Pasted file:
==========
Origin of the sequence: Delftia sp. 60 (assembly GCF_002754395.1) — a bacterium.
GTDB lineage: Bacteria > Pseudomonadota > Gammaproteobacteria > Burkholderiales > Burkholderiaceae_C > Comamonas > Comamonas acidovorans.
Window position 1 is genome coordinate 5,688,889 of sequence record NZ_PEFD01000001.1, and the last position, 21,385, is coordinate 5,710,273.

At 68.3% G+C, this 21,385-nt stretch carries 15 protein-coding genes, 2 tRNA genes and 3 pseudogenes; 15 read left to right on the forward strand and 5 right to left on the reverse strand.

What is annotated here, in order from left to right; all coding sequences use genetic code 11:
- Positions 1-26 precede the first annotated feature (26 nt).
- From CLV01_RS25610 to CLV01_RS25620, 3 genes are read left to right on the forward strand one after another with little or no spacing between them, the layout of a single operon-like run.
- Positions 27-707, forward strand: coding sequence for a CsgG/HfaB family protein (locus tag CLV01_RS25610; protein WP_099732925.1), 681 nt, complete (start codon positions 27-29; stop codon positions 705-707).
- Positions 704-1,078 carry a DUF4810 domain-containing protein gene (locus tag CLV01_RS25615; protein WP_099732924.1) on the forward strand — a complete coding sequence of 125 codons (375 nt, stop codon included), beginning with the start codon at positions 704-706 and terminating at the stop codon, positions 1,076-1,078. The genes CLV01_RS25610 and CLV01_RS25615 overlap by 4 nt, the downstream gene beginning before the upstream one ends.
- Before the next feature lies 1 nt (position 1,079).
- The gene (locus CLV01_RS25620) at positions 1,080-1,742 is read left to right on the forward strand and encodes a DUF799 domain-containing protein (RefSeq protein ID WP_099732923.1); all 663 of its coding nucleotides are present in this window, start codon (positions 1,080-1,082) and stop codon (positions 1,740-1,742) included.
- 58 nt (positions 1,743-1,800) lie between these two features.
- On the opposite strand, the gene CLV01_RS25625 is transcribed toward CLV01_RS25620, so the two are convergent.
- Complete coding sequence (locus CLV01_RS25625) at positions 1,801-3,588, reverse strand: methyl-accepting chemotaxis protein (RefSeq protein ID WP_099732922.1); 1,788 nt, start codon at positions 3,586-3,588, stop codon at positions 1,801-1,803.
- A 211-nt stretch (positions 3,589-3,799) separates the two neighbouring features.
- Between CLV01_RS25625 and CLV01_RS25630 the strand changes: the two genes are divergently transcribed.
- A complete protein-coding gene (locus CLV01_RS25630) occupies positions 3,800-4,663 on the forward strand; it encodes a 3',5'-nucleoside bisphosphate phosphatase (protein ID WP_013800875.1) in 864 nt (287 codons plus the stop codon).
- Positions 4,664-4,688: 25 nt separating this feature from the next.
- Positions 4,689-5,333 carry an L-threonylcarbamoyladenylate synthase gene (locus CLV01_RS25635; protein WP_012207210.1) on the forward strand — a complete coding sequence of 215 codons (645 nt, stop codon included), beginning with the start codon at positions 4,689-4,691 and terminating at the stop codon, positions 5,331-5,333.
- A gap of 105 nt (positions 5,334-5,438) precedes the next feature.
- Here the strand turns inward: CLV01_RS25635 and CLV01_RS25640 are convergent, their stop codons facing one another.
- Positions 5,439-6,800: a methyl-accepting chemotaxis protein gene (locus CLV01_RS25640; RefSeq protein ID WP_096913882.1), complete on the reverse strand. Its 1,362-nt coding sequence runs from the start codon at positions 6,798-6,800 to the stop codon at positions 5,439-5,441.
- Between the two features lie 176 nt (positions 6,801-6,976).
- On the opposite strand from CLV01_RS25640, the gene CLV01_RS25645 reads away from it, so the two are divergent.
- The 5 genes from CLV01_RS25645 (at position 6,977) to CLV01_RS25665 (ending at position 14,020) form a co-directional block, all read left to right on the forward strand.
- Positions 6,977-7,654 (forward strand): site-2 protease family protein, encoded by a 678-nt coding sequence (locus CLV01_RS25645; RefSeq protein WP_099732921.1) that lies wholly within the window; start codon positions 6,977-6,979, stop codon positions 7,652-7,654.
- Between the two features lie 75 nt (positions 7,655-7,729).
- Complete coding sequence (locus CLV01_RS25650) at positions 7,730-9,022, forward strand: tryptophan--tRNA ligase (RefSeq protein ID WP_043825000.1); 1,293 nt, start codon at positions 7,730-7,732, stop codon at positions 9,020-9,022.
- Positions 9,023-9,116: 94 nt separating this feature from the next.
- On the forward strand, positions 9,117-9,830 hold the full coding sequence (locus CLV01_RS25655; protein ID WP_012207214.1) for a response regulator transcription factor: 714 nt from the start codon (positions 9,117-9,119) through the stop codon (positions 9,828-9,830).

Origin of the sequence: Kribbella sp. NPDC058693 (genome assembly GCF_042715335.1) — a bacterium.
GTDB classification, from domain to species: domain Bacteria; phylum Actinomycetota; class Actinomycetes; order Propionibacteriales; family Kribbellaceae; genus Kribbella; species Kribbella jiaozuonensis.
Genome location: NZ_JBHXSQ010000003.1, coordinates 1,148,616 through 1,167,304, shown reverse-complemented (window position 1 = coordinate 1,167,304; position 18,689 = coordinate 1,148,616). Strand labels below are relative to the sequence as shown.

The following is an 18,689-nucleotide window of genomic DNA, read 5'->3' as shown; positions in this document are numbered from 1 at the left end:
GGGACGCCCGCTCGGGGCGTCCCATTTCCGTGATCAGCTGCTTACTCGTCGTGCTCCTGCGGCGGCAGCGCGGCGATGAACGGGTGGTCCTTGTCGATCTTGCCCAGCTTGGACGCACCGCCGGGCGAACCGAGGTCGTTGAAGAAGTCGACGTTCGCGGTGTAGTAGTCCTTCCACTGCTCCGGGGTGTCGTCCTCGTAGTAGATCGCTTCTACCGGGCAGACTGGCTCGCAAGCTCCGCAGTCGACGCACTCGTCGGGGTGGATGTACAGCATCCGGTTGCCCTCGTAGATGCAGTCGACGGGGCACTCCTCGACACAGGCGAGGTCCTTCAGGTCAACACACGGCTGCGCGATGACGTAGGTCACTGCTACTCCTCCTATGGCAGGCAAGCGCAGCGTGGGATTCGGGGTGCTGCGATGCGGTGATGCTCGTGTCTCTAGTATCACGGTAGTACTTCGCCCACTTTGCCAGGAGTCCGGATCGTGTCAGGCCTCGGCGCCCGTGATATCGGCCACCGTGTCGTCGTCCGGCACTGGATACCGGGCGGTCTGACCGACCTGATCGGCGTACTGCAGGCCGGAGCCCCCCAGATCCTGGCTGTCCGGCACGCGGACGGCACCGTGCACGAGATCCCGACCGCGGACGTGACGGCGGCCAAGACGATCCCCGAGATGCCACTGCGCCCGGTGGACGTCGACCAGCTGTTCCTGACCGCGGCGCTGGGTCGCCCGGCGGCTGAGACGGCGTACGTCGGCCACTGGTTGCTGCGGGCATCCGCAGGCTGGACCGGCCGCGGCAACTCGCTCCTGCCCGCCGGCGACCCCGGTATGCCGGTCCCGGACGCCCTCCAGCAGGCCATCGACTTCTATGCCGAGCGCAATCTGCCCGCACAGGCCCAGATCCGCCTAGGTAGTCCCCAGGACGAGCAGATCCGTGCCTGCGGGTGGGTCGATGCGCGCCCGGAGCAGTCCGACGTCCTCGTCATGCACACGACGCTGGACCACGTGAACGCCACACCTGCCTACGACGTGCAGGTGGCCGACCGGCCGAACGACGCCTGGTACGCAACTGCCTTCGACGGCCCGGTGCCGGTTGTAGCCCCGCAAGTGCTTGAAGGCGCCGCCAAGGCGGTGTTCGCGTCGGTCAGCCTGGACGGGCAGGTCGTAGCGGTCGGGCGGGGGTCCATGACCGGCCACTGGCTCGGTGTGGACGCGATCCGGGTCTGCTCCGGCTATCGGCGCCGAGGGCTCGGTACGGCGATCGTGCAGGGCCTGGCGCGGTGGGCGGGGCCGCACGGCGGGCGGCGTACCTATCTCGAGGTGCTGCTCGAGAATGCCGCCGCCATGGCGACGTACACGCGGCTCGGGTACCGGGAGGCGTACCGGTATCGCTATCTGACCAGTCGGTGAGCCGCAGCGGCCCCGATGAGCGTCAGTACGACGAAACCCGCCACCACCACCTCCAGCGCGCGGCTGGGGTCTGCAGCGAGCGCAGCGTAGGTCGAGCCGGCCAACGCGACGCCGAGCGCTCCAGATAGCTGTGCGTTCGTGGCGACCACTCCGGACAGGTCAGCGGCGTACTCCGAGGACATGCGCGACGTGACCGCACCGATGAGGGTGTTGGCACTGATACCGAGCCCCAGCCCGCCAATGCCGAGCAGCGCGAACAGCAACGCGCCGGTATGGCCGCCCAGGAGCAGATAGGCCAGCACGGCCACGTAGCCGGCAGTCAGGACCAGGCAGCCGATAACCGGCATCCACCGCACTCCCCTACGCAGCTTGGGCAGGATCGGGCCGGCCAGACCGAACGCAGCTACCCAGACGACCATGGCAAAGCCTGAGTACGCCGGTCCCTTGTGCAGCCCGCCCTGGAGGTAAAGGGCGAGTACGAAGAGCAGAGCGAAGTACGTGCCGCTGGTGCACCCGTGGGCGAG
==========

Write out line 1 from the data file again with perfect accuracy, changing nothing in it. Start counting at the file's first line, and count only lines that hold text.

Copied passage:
Origin of the sequence: Delftia sp. 60 (assembly GCF_002754395.1) — a bacterium.